Selling a Home In The Summer is Not What You Think...

When it comes to the housing market, everyone knows that with seasonality things boom in Spring and lull in the Winter.  There is one aspect of seasonality that unfortunately gets ignored each and every year, by sellers and agents alike, that ends up costing them thousands; and right now is the time of year when this mistake begins to cause headaches.  People call it the “dog days of summer” but fail to understand one of the largest contributors to this phenomenon... pricing a home based on the Spring’s peak.

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The Spring vs Summer Markets…

To understand where this issue comes from it is important to first take a look at the seasonal market changes surrounding it.  Everyone understands that there is a yearly increase in activity over the Spring months. In fact, when looking at the percentage of the yearly home sales volume broken down by month, it becomes obvious how big of an increase actually happens in Spring.  Historically the percentage of the value of homes that sell each year increases by about 10% each month between March and June. An average of 8% sell in March and jumps up to a little more than 10% selling in June.  This is significant because the 2 factors affecting this growth are an increase in homes sold as well as an increase in home prices. All of this is why Spring has become synonymous with a market boom.

One thing that is important to realize, when looking at this graph, is that a home typically closes a month after offers are accepted which means that the June homes were actually negotiated in May.  Statistically, Summer is the busiest time of year in terms of people moving so we know that competition is almost always still there. Instead, the slowing of the market seems to be caused by a change in the perception of buyers, with the realization that the Spring market has increased prices.  This change causes buyers to slow down in terms of throwing out an offer, BUT the competition is still there for the homes that are priced and show well. Due to all this the summer months require a seller to compete with the buyers on price but also with other sellers because of the buyer’s altered perception.  All of this is why Summer has become synonymous with competition.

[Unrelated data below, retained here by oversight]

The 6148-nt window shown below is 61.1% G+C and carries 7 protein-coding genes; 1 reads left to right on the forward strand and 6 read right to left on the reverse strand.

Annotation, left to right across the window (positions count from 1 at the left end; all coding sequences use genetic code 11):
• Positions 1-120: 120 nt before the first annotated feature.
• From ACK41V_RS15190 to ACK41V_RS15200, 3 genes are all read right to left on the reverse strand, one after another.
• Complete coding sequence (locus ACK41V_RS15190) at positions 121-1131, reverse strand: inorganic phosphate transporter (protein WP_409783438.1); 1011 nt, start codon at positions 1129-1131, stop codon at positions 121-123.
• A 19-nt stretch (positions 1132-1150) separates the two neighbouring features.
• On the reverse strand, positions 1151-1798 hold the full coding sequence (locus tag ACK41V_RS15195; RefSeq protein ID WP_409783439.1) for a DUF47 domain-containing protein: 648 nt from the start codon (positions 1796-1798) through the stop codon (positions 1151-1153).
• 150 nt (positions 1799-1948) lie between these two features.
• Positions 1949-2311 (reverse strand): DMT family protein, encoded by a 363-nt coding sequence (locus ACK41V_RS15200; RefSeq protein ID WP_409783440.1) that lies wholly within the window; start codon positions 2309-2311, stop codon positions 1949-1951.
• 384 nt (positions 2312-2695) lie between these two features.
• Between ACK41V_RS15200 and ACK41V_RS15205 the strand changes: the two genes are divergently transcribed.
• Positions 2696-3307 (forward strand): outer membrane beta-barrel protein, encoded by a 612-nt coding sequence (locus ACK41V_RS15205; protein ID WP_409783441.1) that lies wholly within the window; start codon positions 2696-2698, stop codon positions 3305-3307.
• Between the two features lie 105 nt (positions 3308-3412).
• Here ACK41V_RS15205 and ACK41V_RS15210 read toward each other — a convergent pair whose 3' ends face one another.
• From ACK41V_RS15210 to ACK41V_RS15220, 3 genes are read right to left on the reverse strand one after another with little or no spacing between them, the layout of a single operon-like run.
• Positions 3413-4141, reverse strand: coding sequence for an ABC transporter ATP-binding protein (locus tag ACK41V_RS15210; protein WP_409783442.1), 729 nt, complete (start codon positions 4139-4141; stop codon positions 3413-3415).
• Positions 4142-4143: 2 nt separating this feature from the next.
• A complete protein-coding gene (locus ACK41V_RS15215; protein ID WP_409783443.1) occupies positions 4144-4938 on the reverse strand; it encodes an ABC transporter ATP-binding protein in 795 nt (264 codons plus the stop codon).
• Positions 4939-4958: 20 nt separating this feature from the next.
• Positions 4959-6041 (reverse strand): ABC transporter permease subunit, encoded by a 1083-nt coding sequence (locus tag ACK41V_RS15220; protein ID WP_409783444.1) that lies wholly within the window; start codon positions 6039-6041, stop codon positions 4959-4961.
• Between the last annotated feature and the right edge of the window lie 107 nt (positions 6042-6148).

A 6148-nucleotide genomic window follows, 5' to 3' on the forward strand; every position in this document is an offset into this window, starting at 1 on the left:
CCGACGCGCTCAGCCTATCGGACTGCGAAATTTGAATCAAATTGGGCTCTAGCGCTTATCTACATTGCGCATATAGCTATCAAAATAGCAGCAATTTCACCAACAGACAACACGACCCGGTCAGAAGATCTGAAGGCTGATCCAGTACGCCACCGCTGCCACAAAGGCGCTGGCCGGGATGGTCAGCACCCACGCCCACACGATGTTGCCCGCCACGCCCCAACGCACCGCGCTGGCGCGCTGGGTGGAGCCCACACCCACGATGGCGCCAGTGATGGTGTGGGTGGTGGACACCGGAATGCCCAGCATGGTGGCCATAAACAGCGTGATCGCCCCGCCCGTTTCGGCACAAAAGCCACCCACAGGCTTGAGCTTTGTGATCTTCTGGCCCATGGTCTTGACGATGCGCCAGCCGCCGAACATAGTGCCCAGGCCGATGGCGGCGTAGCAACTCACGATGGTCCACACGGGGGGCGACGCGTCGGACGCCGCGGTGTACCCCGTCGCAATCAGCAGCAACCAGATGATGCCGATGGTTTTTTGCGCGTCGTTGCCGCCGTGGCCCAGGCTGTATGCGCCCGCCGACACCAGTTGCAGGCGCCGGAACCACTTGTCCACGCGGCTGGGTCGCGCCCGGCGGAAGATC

The Mistake…

When pricing a home the first step is always to compare the home with others that are active, under contract, and sold.  The closer the home is to the others in both quality and time, the more confident you are able to price a home. The problem that arises when doing this in the summer is that the peaked Spring market just finished which means the prices on those comps are typically inflated.  This causes a home to have an initial price just above what the new season’s market will accept and force the seller to trail the market with price drops.

As an agent, year-after-year, you hear about homes that were priced slightly above what the market would bare and, as a result, were forced to chase the market down while others had their initial price pushed up by multiple offers.  Since the competition is still there you end up seeing both extremes.

The Solution…

Be conservative with the initial price and let the market react.  The market will always determine price, so when deciding on that initial price it is important to get as many eyes on the property as possible.  Being a little on the conservative side, especially when the dog days of Summer start, allows the most buyers to consider the home and lets the competition do the work.  For a more in-depth understanding of why this strategy works, read our explanation of Selling a Home for More, By Asking for Less!